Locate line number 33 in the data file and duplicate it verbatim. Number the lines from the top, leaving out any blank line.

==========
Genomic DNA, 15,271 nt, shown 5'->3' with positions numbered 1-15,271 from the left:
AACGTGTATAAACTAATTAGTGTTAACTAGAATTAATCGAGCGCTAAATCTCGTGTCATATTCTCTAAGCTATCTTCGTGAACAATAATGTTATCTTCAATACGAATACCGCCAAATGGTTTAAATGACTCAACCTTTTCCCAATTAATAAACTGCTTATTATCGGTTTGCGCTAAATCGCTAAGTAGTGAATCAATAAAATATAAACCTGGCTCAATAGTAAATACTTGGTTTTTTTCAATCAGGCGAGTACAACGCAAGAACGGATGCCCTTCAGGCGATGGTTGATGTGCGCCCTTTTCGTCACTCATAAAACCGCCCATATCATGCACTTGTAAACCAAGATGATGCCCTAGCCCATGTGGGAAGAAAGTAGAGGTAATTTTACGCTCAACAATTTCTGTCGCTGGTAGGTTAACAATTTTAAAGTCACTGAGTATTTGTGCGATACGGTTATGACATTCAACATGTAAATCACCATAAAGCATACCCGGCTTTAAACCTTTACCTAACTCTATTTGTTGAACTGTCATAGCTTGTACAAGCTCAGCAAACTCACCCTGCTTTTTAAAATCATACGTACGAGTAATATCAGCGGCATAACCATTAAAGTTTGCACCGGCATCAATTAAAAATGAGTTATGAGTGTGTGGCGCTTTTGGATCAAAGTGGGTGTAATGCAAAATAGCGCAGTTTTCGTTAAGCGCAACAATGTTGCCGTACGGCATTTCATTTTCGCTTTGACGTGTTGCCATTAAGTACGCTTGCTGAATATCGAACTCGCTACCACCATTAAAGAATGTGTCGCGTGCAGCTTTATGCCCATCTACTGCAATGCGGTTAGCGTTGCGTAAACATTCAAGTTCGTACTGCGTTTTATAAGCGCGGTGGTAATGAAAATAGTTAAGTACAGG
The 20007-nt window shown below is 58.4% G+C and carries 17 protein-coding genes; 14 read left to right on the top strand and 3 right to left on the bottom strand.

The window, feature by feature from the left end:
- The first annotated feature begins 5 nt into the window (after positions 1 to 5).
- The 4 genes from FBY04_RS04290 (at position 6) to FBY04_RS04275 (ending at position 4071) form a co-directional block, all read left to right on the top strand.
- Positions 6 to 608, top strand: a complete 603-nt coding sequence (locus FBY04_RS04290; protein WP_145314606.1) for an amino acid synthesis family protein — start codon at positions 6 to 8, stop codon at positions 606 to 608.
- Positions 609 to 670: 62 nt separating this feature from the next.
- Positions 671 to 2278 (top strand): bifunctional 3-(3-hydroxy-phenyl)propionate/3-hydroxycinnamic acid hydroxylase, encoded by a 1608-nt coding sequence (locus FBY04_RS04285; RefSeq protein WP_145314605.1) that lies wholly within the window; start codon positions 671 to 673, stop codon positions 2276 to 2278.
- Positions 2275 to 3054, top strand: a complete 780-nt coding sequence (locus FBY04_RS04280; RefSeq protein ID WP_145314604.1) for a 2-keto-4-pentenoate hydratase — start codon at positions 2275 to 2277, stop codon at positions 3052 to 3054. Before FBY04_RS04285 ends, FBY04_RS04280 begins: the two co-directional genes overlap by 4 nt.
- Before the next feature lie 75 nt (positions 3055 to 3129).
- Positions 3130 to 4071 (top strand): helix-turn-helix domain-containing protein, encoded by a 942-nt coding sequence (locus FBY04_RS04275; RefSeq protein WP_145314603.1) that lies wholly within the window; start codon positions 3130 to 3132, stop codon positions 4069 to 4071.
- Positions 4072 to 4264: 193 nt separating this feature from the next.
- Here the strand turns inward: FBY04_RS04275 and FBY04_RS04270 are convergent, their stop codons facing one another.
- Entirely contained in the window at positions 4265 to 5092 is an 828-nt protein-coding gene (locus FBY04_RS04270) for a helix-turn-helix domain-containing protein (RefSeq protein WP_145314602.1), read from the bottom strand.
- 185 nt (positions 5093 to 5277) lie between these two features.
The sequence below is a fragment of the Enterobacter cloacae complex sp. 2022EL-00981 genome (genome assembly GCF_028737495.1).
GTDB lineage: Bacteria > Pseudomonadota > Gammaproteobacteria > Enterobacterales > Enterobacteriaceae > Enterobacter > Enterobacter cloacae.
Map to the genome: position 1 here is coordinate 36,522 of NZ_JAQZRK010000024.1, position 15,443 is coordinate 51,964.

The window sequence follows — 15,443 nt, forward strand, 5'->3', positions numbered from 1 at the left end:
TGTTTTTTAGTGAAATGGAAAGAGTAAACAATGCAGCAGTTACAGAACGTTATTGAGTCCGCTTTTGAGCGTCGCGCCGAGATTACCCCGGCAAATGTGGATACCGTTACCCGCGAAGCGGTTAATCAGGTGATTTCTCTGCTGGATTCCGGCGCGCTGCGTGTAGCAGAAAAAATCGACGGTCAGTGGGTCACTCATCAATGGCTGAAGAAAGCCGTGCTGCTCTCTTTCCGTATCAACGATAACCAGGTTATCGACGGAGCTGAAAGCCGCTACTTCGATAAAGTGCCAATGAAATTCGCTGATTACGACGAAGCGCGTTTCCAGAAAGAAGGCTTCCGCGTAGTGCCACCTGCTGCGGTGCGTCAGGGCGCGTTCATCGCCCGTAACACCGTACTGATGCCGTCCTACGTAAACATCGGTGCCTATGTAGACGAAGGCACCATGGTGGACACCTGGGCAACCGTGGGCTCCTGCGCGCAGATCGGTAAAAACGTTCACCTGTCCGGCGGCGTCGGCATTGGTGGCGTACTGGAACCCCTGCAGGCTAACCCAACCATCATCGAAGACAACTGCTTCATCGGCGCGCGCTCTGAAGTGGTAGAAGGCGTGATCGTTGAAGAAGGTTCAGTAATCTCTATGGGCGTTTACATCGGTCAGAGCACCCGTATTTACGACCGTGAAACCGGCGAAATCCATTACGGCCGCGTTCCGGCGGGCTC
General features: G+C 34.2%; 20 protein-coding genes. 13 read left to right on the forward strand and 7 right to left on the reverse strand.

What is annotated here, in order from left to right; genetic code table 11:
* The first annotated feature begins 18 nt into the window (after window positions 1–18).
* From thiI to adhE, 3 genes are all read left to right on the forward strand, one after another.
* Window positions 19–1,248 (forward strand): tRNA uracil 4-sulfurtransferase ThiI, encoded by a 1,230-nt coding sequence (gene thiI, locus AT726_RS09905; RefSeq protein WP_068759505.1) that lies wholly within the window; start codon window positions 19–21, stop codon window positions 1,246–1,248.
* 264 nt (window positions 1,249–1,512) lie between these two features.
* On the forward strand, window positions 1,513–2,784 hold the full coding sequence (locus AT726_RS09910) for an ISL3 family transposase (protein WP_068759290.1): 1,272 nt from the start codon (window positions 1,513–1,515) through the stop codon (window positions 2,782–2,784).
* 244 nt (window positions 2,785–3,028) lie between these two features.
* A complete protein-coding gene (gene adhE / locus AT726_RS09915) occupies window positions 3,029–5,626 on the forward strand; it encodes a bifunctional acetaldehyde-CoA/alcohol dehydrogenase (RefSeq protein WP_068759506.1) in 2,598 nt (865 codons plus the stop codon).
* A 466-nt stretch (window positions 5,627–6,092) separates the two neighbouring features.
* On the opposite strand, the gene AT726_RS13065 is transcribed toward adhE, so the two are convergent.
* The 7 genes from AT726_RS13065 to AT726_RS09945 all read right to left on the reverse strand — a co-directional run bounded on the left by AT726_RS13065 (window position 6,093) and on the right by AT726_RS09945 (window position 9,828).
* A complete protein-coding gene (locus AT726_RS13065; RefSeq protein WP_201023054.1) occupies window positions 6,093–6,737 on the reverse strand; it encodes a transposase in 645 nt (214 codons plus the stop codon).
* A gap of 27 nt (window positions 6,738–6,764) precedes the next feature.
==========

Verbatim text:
* The 7 genes from AT726_RS13065 to AT726_RS09945 all read right to left on the reverse strand — a co-directional run bounded on the left by AT726_RS13065 (window position 6,093) and on the right by AT726_RS09945 (window position 9,828).